Seems like everyone is getting on the bandwagon to complain about local noise. For some it’s barking dogs (two nights ago I, myself, was looking for a flame-thrower to express my anger at dog owners who insist on keeping their incessantly barking dog outside at night). Sometimes the irritant is the local fighting cock using your window sill to greet the dawn, which for him is about 4 a.m. (I think one such creature ended up as stuffing at the neighborhood taco stand.) It can be the local “big time” musician who comes home on occasional weekends and plays the same chords and eight bars of music on his amplified synthesizer until about 4:30 a.m. One woman wrote about the terrible noise she endures when the neighbor’s garage band practices, although, in her case they only go until 9 p.m. She’s lucky. In 30 years I’ve never lived in a neighborhood where the racket stopped before midnight.


When he showed up we decided right away that we wouldn’t keep him. Even though he was certain this was his “forever” home when he walked through the front door, went directly to the cat food dish and then to the couch where he curled up and went to sleep, I wasn’t as keen on the prospect.

Things that make me crabby when the weather is hot and sticky:

Almost everything.


Those of you expecting what many of you refer to as one of my “rants” are going to be disappointed this week. While life, even here, has its share of irritations (usually in the form of other expats and their lack of sensitivity), there is no denying the bounty of life and color that bursts forth (waxing a little poetic here) around Lake Chapala in the early spring.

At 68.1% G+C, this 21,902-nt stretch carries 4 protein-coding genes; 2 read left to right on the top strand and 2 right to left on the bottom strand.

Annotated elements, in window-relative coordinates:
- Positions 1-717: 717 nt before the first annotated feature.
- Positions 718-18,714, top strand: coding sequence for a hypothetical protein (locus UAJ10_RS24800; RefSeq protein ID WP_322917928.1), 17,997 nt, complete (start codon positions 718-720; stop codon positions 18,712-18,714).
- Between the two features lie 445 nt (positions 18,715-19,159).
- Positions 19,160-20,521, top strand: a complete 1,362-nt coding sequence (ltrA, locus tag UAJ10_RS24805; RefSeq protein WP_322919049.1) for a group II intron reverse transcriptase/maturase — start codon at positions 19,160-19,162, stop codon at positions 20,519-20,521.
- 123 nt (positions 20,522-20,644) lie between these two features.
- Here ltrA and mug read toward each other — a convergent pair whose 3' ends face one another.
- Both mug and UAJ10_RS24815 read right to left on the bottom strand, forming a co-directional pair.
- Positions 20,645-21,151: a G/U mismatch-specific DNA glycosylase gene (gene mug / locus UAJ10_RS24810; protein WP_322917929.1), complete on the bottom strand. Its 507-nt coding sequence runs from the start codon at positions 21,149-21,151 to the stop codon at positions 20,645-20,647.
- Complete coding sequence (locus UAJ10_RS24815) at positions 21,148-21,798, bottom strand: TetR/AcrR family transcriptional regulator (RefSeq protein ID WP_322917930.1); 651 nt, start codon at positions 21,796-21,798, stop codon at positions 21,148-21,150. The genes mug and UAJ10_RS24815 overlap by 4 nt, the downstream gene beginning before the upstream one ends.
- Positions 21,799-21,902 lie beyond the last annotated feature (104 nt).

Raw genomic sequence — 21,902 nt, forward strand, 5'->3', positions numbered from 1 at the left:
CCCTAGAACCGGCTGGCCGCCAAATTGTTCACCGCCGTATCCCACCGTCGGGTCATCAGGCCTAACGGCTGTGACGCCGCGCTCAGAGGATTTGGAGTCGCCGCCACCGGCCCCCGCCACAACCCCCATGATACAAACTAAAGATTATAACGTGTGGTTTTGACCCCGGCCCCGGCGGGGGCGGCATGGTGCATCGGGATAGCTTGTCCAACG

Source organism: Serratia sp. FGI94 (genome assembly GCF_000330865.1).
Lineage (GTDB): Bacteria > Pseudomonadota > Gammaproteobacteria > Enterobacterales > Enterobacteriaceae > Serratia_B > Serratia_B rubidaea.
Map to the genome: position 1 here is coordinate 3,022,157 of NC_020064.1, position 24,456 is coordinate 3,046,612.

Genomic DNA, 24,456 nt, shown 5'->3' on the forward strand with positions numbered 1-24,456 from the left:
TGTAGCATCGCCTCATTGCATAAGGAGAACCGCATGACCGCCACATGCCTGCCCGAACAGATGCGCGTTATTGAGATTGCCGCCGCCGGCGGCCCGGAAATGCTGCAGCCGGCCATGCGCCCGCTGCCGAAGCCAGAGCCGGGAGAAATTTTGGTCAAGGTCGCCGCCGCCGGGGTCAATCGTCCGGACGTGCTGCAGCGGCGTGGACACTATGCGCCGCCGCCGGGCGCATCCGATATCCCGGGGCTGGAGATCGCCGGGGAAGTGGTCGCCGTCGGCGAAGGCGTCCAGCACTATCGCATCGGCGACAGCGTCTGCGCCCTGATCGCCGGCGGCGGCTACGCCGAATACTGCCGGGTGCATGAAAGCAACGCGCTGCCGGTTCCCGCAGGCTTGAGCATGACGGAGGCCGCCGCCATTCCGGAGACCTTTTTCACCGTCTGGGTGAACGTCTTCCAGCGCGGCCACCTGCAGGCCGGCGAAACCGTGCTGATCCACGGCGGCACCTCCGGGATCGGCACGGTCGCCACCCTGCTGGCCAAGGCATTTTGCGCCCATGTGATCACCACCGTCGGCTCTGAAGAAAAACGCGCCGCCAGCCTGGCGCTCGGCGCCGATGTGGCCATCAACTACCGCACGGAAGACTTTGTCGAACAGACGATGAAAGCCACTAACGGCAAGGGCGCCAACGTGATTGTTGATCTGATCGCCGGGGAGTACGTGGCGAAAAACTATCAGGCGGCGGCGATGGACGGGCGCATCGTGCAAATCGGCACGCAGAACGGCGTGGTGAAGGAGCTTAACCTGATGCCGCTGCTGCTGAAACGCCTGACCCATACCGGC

The drive

Sometimes it’s comforting to know that no matter how many rumors and how many problems there are, some things remain the same.


Okay, everybody. You’re right. I shouldn’t listen to the first person I talk to at the Consulate about the procedure for renewing my passport. I mean, what should they know about it? It turns out that my rant about the complications of renewing a United States passport were for naught. Guess what!? It turns out that the whole thing can be taken care of here in little bitty Ajijic on the first Wednesday of the month when the representative from the Consulate makes his regular visit. I didn’t find this out from the “experts” on passport renewal. I found out from readers and then double checked at the Consulate. The readers are right (they usually are).

No words

This is the space generally reserved for routine bitching, telling funny stories, waxing poetic and often smug about our wonderful lives here at Lake Chapala. Looking at the news, and knowing what some of my neighbors are enduring, I just don’t feel funny right now. Maybe next week.